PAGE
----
Notices
Results 1 to 8 of 8

Thread: Elastic collision

  1. #1 Elastic collision 
    Forum Freshman
    Join Date
    Feb 2008
    Posts
    14
    Ok... This one is bugging me...

    (+) - Proton


    Ok, so we need to find the Velocity for W and V as shown in the image...
    u=100m.s<sup>-1</sup>

    Here is what I did:
    if u = 100m.s<sup>-1</sup> with the angles 30° and 60° the collision is elastic because the angle between the two objects is 90°.

    Wx/W = Cos(60)
    Wx = W.Cos(60)

    ---------------
    X-Dir
    ---------------
    ∑<sub>p before</sub> = ∑<sub>p after</sub>
    m<sub>1</sub>V<sub>1</sub>+m<sub>2</sub>V<sub>2</sub> = m<sub>1</sub>V<sub>1</sub>+m<sub>2</sub>V<sub>2</sub>
    (÷m) 100 = W.cos(60) + V.cos(30)
    (1) 200 = W + √(3).V

    ---------------
    Y-Dir
    ---------------
    ∑<sub>p before</sub> = ∑<sub>p after</sub>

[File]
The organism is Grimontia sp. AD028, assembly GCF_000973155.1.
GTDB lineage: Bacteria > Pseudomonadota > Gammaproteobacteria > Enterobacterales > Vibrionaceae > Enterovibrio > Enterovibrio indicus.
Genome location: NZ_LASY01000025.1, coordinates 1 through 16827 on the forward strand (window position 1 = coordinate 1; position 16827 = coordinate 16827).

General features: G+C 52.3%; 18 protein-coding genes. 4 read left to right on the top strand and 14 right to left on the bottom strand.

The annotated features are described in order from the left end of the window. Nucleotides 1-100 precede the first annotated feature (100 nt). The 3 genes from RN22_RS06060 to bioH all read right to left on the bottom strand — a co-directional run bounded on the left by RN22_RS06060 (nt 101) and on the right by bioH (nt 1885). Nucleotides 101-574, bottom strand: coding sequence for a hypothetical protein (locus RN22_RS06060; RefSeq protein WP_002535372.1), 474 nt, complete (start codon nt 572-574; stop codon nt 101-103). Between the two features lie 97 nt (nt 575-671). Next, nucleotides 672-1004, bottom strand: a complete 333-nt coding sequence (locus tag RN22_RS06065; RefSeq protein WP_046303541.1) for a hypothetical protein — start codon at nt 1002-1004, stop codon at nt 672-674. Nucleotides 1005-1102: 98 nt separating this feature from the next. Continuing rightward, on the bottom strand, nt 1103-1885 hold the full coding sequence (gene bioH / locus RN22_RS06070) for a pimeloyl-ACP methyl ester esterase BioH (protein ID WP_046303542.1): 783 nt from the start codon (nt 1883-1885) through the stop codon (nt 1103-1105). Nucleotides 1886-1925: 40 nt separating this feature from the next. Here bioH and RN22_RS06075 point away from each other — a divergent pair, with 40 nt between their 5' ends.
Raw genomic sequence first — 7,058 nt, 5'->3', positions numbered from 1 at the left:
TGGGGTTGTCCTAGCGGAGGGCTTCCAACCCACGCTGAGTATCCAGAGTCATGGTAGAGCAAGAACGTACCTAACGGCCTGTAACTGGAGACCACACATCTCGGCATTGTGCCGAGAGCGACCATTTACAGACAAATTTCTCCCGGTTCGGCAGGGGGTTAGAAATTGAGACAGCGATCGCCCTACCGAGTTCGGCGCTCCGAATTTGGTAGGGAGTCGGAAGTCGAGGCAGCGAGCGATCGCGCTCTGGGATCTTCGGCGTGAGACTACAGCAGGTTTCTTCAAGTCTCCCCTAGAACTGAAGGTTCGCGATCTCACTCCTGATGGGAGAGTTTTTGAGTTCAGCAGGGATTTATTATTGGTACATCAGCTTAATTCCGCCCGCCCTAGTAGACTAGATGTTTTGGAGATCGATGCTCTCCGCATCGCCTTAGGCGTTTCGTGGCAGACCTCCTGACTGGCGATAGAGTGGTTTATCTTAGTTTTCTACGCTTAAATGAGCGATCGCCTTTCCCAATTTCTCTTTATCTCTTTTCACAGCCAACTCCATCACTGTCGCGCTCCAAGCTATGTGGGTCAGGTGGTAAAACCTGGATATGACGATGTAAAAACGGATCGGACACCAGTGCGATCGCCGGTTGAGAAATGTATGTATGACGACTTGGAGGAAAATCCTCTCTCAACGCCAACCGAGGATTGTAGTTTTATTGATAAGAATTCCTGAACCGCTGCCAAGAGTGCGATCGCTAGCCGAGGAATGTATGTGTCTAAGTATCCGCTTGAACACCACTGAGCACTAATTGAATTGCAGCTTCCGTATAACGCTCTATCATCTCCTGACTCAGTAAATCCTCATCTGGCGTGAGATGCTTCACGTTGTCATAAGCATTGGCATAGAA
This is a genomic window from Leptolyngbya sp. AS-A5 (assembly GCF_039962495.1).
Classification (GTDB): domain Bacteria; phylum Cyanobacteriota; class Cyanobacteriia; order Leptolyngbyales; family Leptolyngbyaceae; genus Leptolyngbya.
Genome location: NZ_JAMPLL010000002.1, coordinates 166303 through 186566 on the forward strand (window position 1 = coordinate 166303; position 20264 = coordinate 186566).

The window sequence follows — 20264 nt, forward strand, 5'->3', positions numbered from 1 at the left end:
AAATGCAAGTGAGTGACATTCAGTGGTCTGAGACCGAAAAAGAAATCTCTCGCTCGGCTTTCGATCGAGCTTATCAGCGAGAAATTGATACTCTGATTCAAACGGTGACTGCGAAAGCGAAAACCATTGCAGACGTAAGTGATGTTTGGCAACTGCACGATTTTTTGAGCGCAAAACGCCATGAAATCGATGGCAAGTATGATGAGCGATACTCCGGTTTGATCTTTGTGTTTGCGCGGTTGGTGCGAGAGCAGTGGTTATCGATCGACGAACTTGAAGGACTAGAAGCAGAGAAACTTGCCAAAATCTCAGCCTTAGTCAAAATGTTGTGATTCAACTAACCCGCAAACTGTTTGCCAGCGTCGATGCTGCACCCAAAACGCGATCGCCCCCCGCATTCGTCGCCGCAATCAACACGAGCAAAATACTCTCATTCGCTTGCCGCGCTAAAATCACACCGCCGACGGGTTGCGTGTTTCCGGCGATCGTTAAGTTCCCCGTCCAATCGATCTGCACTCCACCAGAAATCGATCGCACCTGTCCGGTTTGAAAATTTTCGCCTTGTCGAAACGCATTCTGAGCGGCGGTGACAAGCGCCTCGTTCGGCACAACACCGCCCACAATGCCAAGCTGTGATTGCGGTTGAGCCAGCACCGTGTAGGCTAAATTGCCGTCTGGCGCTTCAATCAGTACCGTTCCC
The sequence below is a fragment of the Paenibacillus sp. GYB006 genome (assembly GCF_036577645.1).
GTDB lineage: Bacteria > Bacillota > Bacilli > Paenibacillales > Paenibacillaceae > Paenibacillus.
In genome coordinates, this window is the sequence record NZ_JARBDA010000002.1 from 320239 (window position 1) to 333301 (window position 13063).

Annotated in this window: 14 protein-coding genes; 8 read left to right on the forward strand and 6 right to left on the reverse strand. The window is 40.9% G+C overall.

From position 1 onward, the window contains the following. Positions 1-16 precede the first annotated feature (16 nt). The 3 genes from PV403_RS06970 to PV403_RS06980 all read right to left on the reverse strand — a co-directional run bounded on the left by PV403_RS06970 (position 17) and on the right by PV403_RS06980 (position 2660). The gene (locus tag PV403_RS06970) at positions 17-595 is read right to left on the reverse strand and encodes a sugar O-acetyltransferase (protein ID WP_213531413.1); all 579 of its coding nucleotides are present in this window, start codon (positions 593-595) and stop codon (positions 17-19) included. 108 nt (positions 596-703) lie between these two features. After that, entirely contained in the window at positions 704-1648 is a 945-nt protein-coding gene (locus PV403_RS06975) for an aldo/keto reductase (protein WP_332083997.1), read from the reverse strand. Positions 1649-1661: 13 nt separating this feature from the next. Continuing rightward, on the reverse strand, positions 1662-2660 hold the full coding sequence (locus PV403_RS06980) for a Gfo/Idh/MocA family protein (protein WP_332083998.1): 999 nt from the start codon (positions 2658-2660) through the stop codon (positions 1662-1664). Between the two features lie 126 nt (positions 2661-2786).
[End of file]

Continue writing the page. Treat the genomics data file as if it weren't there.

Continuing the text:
m<sub>1</sub>V<sub>1</sub>+m<sub>2</sub>V<sub>2</sub> = m<sub>1</sub>V<sub>1</sub>+m<sub>2</sub>V<sub>2</sub>
    (÷m) 0 = W.sin(60) + V.sin(30)
    (2) 0 = √(3).W + V

    ---------------
    (2) in (1)
    ---------------
    200=W+√(3).(√(3)W)
    200=2W
    W=100m.s<sup>-1</sup>

    But thats not true. That says that the 1st one stands still and the 2nd one moves. That means that this is 1Dimentional... but its not...

    I'm confused... Can anyone please help...

    Thanks


    Need help with homework?
    http://www.homeworkhelp.co.za/forum
    Reply With Quote  
     

  2.  
     

  3. #2  
    Forum Masters Degree bit4bit's Avatar
    Join Date
    Jul 2007
    Posts
    621
    So you have a proton moving with initial velocity u=100ms<sup>-1</sup>, which collides elastically with a stationary particle, where after collision, the velocity of the particle is w, and the velocity of the proton is v? Is that what you're describing?

    If so, you know that momentum is conserved before and after the collision, both horizontally and vertically. Therefore with u=<u<sub>x</sub>, u<sub>y</sub>>, v=<v<sub>x</sub>,v<sub>y</sub>>, and w=<w<sub>x</sub>,w<sub>y</sub>> being the three velocity vectors, and m<sub>1</sub> and m<sub>2</sub> being the masses of the proton and the other particle respectively, you have:

    for x:

    m<sub>1</sub>u<sub>x</sub>=m<sub>1</sub>v<sub>x</sub> + m<sub>2</sub>w<sub>x</sub>
    100m<sub>1</sub>=m<sub>1</sub>vcos30 + m<sub>2</sub>wcos300
    100m<sub>1</sub>=(1/2)*√3*v*m<sub>1</sub> + (1/2)*w*m<sub>2</sub> (1)

    for y: